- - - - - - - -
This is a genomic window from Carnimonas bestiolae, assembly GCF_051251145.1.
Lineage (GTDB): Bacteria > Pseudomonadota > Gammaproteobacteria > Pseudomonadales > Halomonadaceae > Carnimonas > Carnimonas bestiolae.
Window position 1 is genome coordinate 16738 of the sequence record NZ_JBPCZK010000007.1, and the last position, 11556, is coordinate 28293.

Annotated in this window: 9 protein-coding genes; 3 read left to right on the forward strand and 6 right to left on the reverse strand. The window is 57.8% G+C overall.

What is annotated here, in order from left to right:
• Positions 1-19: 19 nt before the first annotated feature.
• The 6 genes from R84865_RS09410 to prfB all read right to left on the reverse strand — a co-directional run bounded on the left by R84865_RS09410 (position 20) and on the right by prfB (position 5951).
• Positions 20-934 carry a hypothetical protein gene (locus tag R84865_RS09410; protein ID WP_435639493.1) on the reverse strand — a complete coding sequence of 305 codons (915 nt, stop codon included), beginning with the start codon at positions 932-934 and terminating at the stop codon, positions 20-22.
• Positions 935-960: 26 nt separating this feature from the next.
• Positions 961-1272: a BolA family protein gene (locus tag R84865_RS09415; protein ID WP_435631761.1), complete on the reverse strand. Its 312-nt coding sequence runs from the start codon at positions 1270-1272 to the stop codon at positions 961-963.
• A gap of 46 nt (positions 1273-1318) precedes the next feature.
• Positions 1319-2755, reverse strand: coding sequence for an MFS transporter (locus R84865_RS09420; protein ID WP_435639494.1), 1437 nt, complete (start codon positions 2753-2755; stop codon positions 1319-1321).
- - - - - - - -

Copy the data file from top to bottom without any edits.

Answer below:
This is a genomic window from Carnimonas bestiolae, assembly GCF_051251145.1.
Lineage (GTDB): Bacteria > Pseudomonadota > Gammaproteobacteria > Pseudomonadales > Halomonadaceae > Carnimonas > Carnimonas bestiolae.
Window position 1 is genome coordinate 16738 of the sequence record NZ_JBPCZK010000007.1, and the last position, 11556, is coordinate 28293.

Annotated in this window: 9 protein-coding genes; 3 read left to right on the forward strand and 6 right to left on the reverse strand. The window is 57.8% G+C overall.

What is annotated here, in order from left to right:
• Positions 1-19: 19 nt before the first annotated feature.
• The 6 genes from R84865_RS09410 to prfB all read right to left on the reverse strand — a co-directional run bounded on the left by R84865_RS09410 (position 20) and on the right by prfB (position 5951).
• Positions 20-934 carry a hypothetical protein gene (locus tag R84865_RS09410; protein ID WP_435639493.1) on the reverse strand — a complete coding sequence of 305 codons (915 nt, stop codon included), beginning with the start codon at positions 932-934 and terminating at the stop codon, positions 20-22.
• Positions 935-960: 26 nt separating this feature from the next.
• Positions 961-1272: a BolA family protein gene (locus tag R84865_RS09415; protein ID WP_435631761.1), complete on the reverse strand. Its 312-nt coding sequence runs from the start codon at positions 1270-1272 to the stop codon at positions 961-963.
• A gap of 46 nt (positions 1273-1318) precedes the next feature.
• Positions 1319-2755, reverse strand: coding sequence for an MFS transporter (locus R84865_RS09420; protein ID WP_435639494.1), 1437 nt, complete (start codon positions 2753-2755; stop codon positions 1319-1321).